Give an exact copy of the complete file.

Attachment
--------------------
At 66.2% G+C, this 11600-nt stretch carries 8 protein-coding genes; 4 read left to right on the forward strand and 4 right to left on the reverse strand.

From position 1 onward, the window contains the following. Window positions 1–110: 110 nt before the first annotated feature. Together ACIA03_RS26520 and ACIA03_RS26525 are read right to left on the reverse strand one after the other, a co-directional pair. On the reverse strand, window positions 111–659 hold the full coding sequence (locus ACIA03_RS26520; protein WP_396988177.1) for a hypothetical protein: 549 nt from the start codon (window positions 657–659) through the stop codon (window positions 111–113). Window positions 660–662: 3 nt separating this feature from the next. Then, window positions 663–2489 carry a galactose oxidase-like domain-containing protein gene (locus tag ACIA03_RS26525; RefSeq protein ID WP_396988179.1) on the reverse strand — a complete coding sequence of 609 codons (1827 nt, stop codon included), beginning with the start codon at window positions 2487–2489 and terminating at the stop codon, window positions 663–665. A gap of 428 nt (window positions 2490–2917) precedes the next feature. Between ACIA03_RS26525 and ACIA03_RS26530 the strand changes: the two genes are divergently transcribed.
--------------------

At 66.2% G+C, this 11600-nt stretch carries 8 protein-coding genes; 4 read left to right on the forward strand and 4 right to left on the reverse strand.

From position 1 onward, the window contains the following. Window positions 1–110: 110 nt before the first annotated feature. Together ACIA03_RS26520 and ACIA03_RS26525 are read right to left on the reverse strand one after the other, a co-directional pair. On the reverse strand, window positions 111–659 hold the full coding sequence (locus ACIA03_RS26520; protein WP_396988177.1) for a hypothetical protein: 549 nt from the start codon (window positions 657–659) through the stop codon (window positions 111–113). Window positions 660–662: 3 nt separating this feature from the next. Then, window positions 663–2489 carry a galactose oxidase-like domain-containing protein gene (locus tag ACIA03_RS26525; RefSeq protein ID WP_396988179.1) on the reverse strand — a complete coding sequence of 609 codons (1827 nt, stop codon included), beginning with the start codon at window positions 2487–2489 and terminating at the stop codon, window positions 663–665. A gap of 428 nt (window positions 2490–2917) precedes the next feature. Between ACIA03_RS26525 and ACIA03_RS26530 the strand changes: the two genes are divergently transcribed.